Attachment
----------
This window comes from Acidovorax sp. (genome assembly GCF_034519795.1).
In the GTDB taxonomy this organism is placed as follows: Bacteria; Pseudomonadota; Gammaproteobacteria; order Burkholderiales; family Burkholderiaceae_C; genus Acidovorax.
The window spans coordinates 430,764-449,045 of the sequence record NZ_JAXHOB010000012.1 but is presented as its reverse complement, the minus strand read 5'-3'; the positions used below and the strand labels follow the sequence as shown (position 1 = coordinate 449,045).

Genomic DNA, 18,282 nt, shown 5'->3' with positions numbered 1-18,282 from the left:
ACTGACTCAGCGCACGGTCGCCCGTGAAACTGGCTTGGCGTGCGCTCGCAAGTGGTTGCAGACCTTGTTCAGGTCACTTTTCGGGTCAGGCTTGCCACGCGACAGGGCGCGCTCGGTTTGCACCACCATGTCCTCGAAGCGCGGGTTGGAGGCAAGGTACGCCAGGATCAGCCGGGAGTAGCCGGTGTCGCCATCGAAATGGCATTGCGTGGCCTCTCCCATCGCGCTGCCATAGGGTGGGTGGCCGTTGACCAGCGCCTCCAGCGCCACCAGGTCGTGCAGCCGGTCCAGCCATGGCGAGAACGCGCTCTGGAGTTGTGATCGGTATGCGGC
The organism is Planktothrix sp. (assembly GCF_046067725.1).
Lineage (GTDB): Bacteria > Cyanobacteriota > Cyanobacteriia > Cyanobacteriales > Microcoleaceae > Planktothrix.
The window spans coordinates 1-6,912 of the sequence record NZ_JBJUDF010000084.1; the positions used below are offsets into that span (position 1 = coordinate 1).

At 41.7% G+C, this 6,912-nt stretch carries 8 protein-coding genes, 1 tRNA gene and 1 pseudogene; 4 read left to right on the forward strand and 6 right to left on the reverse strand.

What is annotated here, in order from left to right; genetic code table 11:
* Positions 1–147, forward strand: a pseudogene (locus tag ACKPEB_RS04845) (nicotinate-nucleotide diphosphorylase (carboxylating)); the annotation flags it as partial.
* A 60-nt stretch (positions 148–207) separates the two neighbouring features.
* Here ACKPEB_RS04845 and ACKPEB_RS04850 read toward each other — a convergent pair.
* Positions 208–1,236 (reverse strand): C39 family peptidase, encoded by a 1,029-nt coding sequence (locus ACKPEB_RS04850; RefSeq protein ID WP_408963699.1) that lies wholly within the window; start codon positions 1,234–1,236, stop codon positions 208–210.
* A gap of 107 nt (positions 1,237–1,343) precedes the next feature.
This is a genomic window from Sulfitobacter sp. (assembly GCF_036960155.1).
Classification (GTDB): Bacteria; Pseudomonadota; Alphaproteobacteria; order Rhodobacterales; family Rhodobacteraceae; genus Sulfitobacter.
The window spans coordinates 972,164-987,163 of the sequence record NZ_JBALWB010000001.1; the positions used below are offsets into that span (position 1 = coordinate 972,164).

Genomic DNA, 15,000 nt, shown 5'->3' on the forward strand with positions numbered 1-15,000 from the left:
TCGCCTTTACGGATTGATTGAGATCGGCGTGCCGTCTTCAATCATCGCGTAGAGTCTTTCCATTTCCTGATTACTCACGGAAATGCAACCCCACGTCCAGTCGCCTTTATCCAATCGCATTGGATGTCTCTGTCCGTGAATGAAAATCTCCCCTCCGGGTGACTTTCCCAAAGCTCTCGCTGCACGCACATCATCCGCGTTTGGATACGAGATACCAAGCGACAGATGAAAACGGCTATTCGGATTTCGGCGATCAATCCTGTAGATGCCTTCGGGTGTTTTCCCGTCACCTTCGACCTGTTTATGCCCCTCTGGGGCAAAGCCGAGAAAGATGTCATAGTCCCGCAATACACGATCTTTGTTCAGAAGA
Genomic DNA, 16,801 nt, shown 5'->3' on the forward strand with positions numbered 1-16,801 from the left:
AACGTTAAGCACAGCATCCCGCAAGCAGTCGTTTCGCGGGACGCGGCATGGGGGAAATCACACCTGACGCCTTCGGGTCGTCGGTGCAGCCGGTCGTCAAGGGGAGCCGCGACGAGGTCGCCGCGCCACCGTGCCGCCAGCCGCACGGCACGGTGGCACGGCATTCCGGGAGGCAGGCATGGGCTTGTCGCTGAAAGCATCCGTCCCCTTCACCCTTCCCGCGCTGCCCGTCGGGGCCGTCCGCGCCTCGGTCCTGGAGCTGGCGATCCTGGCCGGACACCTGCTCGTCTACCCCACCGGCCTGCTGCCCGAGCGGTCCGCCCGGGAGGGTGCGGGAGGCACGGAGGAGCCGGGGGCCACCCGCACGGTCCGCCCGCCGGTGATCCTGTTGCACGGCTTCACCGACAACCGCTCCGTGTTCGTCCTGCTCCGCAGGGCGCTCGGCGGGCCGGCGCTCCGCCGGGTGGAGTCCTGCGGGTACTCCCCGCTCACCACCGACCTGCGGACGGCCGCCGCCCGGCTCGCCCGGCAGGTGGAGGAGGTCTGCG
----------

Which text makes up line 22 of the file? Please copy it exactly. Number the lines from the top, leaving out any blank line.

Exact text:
AACGTTAAGCACAGCATCCCGCAAGCAGTCGTTTCGCGGGACGCGGCATGGGGGAAATCACACCTGACGCCTTCGGGTCGTCGGTGCAGCCGGTCGTCAAGGGGAGCCGCGACGAGGTCGCCGCGCCACCGTGCCGCCAGCCGCACGGCACGGTGGCACGGCATTCCGGGAGGCAGGCATGGGCTTGTCGCTGAAAGCATCCGTCCCCTTCACCCTTCCCGCGCTGCCCGTCGGGGCCGTCCGCGCCTCGGTCCTGGAGCTGGCGATCCTGGCCGGACACCTGCTCGTCTACCCCACCGGCCTGCTGCCCGAGCGGTCCGCCCGGGAGGGTGCGGGAGGCACGGAGGAGCCGGGGGCCACCCGCACGGTCCGCCCGCCGGTGATCCTGTTGCACGGCTTCACCGACAACCGCTCCGTGTTCGTCCTGCTCCGCAGGGCGCTCGGCGGGCCGGCGCTCCGCCGGGTGGAGTCCTGCGGGTACTCCCCGCTCACCACCGACCTGCGGACGGCCGCCGCCCGGCTCGCCCGGCAGGTGGAGGAGGTCTGCG